NYCMER Statement on the Presidential Election
The New York City Museum Educators Roundtable supports workers at museums and cultural institutions across the tri-state area. Over the last eight months, NYCMER members and our industry colleagues have been severely impacted by layoffs, furloughs, pay cuts, hour reductions, institutions closing, and more. While museums and cultural institutions struggle to survive, both locally and nationally, this divisive election cycle added to the uncertainty of our future as museum educators and community liaisons. We move forward by holding each other up.
At the 2020 NYCMER Conference, Keynote Speaker Chloë Bass encouraged us to mobilize our institutions as second responders, saying, “While the second responder is not necessarily required to be the person who cleans up after the first responders, I want to hold onto the sense that what follows is as urgent and essential as what happens.” As educators, we are essential at handling the cultural needs of a communal identity, fostering a safe space to relax and heal, and providing crucial, trustworthy information in a time of uncertainty. She later said, “I also believe that it's in this period of stressful pause that we actually have the ability to question what we may have been unnecessarily and quietly accepting for a very long time.” We move forward by pushing back against what we used to accept.
While we are optimistic about federal support with the election of Joe Biden as President, there is still work to be done. The Democratic National Committee platform “supports public funding for the National Endowment for the Arts, the National Endowment for the Humanities, and for art and music education in public schools,” and Democrats in office do have a broad track record of following through on this, but with a looming deficit and so many issues on the table, we need to make sure our voices are heard. We move forward by advocating for ourselves.
What is NYCMER Doing?
NYCMER provides a forum for museum educators, pushing for change and standardizing best practices in the field. These are several actions we are taking:
- In May, NYCMER wrote a Testimonial Letter to the New York City Council in support of funding for arts and informal education programs. We will continue to seek out local and national ways to advocate for our field.
- NYCMER’s Advocacy Committee is working to address the subject of mutual aid. If you have any experience with a mutual aid organization we ask you to complete this short survey.
- The Advocacy Committee is also developing a dynamic mutual aid resource list, and NYCMER will continue to expand and disseminate relevant resources and information to share with the cultural field at large.
- We are collaborating with the NYC AiE Roundtable to collaborate on timely programming and distribution of resources. We believe there is strength in numbers and we will look to partner with other organizations of a similar mission.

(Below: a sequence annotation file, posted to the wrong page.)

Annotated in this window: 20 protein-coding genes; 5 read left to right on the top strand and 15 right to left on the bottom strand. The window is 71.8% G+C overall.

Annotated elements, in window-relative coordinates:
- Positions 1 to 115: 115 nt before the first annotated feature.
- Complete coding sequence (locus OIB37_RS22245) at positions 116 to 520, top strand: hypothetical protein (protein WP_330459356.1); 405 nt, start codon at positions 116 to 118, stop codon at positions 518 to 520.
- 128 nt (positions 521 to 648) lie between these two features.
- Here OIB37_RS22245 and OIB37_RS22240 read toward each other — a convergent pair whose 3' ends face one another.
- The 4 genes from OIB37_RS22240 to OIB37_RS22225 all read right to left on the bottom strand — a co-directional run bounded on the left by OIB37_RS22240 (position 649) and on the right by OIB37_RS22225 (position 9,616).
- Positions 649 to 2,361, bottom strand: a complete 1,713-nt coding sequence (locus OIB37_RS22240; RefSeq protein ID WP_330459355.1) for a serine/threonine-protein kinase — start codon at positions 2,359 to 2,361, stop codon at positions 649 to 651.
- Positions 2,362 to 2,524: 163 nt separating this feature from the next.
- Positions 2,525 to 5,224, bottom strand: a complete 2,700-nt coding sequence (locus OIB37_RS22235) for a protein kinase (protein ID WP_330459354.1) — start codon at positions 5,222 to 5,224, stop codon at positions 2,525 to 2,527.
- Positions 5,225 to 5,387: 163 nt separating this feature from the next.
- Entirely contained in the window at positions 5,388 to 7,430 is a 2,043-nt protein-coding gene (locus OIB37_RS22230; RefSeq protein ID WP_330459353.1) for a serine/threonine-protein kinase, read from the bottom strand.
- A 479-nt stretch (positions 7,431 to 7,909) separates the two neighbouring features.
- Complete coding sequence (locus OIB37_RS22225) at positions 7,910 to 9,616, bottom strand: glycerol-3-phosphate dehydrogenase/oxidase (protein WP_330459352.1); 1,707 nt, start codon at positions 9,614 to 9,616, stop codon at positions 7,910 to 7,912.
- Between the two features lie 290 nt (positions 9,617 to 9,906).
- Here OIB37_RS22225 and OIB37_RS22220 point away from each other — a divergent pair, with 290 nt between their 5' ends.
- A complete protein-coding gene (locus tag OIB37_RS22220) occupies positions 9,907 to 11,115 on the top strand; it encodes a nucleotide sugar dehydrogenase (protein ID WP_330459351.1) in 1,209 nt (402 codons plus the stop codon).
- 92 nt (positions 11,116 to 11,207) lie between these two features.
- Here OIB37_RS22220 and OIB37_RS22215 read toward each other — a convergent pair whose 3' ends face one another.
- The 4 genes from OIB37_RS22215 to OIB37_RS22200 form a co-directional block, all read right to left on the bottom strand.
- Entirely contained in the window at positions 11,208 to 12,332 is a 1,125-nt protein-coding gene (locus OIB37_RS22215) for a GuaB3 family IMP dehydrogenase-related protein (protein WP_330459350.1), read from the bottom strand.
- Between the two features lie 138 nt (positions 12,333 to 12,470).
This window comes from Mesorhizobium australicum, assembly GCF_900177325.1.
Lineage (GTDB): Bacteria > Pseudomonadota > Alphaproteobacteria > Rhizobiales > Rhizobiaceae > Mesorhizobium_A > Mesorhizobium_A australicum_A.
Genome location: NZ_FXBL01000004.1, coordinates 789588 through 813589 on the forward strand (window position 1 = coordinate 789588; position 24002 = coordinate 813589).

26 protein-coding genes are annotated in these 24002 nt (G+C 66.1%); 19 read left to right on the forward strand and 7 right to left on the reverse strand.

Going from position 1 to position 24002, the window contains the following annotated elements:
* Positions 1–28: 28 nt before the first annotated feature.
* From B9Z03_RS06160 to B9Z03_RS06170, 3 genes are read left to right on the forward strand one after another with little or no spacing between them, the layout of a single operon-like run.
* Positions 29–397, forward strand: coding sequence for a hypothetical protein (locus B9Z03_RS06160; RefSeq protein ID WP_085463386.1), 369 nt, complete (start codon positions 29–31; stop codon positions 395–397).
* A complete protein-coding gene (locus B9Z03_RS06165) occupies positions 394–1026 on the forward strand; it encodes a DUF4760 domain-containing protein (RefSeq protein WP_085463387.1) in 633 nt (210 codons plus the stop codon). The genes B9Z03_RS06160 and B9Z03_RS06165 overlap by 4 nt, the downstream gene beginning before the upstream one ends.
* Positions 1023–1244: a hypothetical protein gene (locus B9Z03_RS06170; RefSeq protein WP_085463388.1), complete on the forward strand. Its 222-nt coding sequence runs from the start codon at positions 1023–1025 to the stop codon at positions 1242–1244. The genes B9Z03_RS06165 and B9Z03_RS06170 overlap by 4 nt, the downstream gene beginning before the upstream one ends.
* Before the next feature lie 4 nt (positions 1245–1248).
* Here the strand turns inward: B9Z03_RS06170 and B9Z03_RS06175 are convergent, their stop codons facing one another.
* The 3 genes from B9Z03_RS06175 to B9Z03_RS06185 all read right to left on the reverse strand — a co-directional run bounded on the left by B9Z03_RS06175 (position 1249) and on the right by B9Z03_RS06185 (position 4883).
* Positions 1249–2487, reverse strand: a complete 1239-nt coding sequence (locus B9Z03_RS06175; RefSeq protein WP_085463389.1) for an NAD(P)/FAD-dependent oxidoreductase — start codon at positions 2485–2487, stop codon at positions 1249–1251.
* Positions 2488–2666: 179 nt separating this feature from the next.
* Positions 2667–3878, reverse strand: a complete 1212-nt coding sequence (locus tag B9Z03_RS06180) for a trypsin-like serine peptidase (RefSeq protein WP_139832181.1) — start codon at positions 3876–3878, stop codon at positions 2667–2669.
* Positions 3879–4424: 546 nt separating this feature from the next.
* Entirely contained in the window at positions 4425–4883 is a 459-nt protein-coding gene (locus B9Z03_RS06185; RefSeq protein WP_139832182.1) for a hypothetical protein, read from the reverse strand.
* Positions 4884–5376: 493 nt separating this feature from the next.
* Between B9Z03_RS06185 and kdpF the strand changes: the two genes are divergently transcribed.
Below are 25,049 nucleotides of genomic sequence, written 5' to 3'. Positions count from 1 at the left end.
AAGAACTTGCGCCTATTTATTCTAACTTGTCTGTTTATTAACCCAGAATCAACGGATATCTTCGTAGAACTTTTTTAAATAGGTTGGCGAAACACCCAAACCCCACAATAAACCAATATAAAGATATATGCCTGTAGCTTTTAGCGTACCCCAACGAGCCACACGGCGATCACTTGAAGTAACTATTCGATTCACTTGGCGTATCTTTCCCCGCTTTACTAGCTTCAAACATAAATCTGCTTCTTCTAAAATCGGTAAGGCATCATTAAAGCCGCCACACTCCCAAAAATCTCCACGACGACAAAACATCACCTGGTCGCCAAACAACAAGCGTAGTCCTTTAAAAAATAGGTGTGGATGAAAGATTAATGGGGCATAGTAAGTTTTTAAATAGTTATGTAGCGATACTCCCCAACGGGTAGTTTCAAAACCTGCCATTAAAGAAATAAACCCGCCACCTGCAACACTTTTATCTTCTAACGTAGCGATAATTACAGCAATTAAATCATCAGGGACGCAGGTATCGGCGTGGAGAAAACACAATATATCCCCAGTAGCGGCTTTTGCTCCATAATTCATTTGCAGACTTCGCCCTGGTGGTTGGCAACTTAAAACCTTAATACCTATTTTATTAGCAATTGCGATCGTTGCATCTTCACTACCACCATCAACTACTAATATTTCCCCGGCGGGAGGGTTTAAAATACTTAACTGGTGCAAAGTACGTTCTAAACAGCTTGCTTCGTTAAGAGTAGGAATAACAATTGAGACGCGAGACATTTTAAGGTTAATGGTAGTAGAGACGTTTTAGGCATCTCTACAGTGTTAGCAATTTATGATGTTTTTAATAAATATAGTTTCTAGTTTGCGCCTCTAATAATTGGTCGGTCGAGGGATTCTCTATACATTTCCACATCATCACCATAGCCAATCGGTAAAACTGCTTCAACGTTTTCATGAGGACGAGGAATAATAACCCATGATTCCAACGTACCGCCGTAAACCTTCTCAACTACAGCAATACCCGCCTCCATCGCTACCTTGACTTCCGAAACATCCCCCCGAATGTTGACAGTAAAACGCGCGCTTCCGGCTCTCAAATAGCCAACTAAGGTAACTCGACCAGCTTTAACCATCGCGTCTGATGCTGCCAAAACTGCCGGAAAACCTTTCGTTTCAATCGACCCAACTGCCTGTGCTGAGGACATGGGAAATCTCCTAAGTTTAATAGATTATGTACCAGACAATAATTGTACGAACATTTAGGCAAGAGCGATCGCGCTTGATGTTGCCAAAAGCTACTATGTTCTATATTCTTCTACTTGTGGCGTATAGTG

- In an effort to strengthen our community and encourage the exchange of information and perspectives, we are continuing our monthly programs, book club, and peer groups online. We are making a concerted effort to keep a large portion of our programming free all during this challenging and isolating time.
What Can I Do?
With Election Day past, it is up to all of us to hold our elected officials accountable:
- On the federal level, contact your congressperson and senators and share why federal support for museum workers, museums and our audiences is essential. Share your stories as constituents. For resources on how to do this, check out:
- On the state level, reach out to your state legislators to advocate for recovery efforts to include cultural workers and institutions and to limit cuts to education. Cultural institutions and tourism are a driving force of many state economies, so we have a real voice. In New York:
- Submit a written statement to Senator José M. Serrano, Chair of the Committee on Cultural Affairs, Tourism, Parks & Recreation, by November 18.
- Check out resources from the Museum Association of New York.
- On the NYC level, connect with your city councilmember, the mayor and the school chancellor to share your stories about the need to support informal education and educators. Follow the NYC Arts in Education Roundtable’s #ArtsAreEssential campaign to advocate for arts and informal education:
- Share the list of mutual aid campaigns listed above, and contribute if you are able to.
- And as we advocate for support for our cultural institutions, we must continue to hold them accountable to their commitments to social justice, diversity, equity and inclusion.
Through all of this, we thank those who worked to keep our democracy running during this turbulent time, particularly those in our own NYCMER community who became poll workers and watchers. In the face of job losses and reductions, museum educators channeled their efforts to civic service, and we appreciate this.
As we move forward, we are committed to advocating for our field and our broader communities. We invite your input, and you are welcome to email us at email@example.com.
We are with you,
The New York City Museum Educators Roundtable Board of Trustees